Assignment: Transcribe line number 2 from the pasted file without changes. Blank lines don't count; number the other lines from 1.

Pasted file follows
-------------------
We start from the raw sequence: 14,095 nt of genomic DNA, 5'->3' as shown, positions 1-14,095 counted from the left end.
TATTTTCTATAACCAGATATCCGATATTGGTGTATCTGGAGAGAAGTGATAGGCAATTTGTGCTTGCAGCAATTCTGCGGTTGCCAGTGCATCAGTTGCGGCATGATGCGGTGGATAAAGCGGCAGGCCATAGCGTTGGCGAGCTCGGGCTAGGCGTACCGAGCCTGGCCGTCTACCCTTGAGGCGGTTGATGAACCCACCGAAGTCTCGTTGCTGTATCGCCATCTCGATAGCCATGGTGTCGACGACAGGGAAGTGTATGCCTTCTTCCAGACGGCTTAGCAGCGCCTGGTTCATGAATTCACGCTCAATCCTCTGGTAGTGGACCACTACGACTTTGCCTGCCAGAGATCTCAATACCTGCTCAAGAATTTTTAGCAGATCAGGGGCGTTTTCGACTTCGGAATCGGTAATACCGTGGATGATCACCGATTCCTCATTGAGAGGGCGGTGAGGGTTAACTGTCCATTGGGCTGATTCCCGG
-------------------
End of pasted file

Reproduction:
TATTTTCTATAACCAGATATCCGATATTGGTGTATCTGGAGAGAAGTGATAGGCAATTTGTGCTTGCAGCAATTCTGCGGTTGCCAGTGCATCAGTTGCGGCATGATGCGGTGGATAAAGCGGCAGGCCATAGCGTTGGCGAGCTCGGGCTAGGCGTACCGAGCCTGGCCGTCTACCCTTGAGGCGGTTGATGAACCCACCGAAGTCTCGTTGCTGTATCGCCATCTCGATAGCCATGGTGTCGACGACAGGGAAGTGTATGCCTTCTTCCAGACGGCTTAGCAGCGCCTGGTTCATGAATTCACGCTCAATCCTCTGGTAGTGGACCACTACGACTTTGCCTGCCAGAGATCTCAATACCTGCTCAAGAATTTTTAGCAGATCAGGGGCGTTTTCGACTTCGGAATCGGTAATACCGTGGATGATCACCGATTCCTCATTGAGAGGGCGGTGAGGGTTAACTGTCCATTGGGCTGATTCCCGG